Back in a gloomy February I began my quest to hunt down ancient monuments on the trail of the wild boar. I trudged through muddy fields, forded turbulent streams and climbed over wind ravaged hilltops through hail, rain and snow with archaeologist Dewi Bowen and film maker Melvyn Williams. Neolithic and Bronze Age burial chambers, ceremonial circles and standing stones lie scattered like quoits across the landscape of Wales and are as striking today as they were five thousand years ago. Coming face to face with these symbols both of a long lost culture and of continuity in a rapidly changing world has had a profound impact on me.
The ancient sites we sought out are supposed to be linked to the legends of The Mabinogion. Although it was first written down in the 11th century, the roots of The Mabinogion go back to a much older oral tradition. Within its rich landscape are many tales with specific references to geographic locations. The story of Culhwch and Olwen features a wild boar hunt which ranges over the whole of South Wales and aligns with many Neolithic and Bronze Age monuments.
Could these sites, often located along even older animal trails, be the inspiration for later stories? Could their location be the result of a rich culture of myth and legend far older that we ever imagined? We will probably never know but the mystery and the presence of these magnificent sites stirs the imagination and it is easy to see how they would inspire writers and artists. They also pull us back to our origins and make us feel grounded in a way that only a really good story can.
When I was much younger I used to read a lot of mythology so I read The Mabinogion, as well as Greek and Viking mythologies. But I hadn’t revisited any of those mythologies for decades so doing this work has led me to start looking at The Mabinogion again and its connection to my ancestors. I’m starting to feel the landscape in a different way, in a way that my ancestors might have experienced it.
In most artists there is the desire to leave something behind which will outlive them and contribute to a wider culture. I believe these monuments make our fleeting lives seem insignificant by comparison and force us to confront our values.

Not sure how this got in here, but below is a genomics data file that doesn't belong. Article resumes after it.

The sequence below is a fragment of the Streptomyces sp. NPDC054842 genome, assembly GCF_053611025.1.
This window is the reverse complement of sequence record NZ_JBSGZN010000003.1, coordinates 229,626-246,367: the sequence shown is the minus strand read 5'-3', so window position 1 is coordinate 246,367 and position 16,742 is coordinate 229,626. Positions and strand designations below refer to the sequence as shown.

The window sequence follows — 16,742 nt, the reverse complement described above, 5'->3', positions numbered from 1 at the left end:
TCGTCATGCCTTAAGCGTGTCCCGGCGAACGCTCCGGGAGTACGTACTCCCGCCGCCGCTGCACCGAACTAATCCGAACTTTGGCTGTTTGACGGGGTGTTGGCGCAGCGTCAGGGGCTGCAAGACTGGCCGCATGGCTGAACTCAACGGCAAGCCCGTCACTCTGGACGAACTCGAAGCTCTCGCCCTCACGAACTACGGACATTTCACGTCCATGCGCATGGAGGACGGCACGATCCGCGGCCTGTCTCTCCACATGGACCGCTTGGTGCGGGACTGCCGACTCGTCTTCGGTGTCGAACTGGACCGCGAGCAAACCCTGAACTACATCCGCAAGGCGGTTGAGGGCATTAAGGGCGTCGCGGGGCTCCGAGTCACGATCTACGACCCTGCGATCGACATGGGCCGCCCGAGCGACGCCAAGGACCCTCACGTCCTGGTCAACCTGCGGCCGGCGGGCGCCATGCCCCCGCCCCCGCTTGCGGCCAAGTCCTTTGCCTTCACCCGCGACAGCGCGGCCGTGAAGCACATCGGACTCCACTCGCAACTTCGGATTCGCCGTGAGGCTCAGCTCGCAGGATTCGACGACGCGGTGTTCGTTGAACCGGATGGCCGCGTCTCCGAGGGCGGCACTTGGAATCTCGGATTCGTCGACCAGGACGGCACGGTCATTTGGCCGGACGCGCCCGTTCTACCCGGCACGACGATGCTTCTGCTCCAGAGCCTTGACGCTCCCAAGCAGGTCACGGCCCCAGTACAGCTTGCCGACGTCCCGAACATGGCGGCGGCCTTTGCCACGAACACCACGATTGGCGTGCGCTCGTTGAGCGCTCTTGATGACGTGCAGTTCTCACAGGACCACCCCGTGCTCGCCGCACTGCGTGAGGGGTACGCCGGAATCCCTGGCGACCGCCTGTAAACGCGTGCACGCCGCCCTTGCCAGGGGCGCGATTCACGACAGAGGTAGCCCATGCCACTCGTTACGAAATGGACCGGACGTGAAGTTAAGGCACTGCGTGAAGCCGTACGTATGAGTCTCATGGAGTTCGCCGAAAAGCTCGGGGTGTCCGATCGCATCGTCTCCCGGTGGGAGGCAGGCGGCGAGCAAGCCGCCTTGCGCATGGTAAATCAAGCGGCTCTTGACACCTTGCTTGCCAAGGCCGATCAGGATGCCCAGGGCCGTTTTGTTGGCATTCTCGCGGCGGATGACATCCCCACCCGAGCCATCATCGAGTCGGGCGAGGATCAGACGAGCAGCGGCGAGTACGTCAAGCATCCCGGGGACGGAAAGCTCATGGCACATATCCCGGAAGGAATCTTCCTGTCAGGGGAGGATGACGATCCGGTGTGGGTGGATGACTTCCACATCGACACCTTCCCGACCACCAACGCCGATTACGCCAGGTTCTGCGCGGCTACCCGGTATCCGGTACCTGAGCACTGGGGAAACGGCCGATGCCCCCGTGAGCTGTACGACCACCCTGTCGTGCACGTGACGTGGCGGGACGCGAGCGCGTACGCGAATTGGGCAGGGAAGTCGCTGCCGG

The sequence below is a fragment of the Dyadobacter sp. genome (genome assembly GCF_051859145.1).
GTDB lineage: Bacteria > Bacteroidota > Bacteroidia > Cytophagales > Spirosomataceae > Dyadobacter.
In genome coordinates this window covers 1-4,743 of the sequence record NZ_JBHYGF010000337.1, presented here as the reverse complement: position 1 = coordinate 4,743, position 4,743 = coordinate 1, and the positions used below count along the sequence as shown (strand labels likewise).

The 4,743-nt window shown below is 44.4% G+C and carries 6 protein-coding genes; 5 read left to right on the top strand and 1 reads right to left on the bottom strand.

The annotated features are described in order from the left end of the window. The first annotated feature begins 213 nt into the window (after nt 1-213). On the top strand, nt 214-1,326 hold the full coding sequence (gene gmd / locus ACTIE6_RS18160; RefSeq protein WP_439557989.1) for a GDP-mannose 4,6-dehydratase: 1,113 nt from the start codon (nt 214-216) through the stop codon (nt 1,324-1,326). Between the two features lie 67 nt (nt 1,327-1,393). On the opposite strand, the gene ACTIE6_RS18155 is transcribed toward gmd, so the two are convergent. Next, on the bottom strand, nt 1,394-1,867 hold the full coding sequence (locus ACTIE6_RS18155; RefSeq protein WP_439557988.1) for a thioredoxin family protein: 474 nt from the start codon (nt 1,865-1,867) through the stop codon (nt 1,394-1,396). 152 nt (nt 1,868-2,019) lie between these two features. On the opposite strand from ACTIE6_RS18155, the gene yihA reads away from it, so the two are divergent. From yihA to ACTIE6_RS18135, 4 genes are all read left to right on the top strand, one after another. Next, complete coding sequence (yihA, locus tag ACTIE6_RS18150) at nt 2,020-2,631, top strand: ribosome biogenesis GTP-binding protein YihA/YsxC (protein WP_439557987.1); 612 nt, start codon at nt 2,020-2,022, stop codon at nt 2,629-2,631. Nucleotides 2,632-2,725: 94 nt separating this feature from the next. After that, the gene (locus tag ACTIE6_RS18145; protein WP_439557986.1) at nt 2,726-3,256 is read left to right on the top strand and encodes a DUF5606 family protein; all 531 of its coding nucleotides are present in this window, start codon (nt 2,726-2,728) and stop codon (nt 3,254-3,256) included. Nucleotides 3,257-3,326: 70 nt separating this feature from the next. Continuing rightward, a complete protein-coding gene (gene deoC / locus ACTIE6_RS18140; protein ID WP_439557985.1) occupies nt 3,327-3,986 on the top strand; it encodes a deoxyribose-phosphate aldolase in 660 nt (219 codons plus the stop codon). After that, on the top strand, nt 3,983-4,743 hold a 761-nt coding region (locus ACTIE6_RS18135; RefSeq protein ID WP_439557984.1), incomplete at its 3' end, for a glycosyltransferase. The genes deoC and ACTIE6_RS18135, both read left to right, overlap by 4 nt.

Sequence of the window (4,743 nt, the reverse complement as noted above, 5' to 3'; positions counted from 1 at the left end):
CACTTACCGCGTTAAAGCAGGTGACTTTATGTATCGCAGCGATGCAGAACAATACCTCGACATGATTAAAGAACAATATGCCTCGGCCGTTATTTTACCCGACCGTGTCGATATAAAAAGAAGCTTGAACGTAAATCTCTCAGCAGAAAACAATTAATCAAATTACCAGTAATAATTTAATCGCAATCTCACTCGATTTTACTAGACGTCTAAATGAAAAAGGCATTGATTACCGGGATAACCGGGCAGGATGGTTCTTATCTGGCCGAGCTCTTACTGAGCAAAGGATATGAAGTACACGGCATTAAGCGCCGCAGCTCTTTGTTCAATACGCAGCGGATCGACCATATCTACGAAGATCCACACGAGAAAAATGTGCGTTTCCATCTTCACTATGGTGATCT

I get a sense that the people who put these on the landscape, as works of art or spiritual works or simply something pragmatic like marking the way; they put them there to last. Not just their lifetimes but through civilisations that have forgotten about them. We have no idea who these people were. Just fragments of legend and there’s something really poignant about that. There’s something that I think is relevant to us. We want new stuff all the time and we want to change our kitchen every five years and change our three piece suite every three years.
It’s just this cycle of consuming stuff and getting rid of stuff and consuming more. We can’t keep on doing it. And this sort of embeds me, not just in the past but in the future because in five thousand years these monuments are still going to be there.
Another aspect is the sheer physical presence of the stones and their locations. A photograph cannot do justice to the feeling of encountering a megalith that has stood in the same location for millennia and seen civilisations rise and fall. I just have to sit down and draw. Get my feelings down on paper and hope I can convey something of the emotional impact.
I’ve been looking at ancient art in other countries and ignoring my own heritage. This is my heritage and I haven’t really paid much attention to it. And I guess it’s time that I did.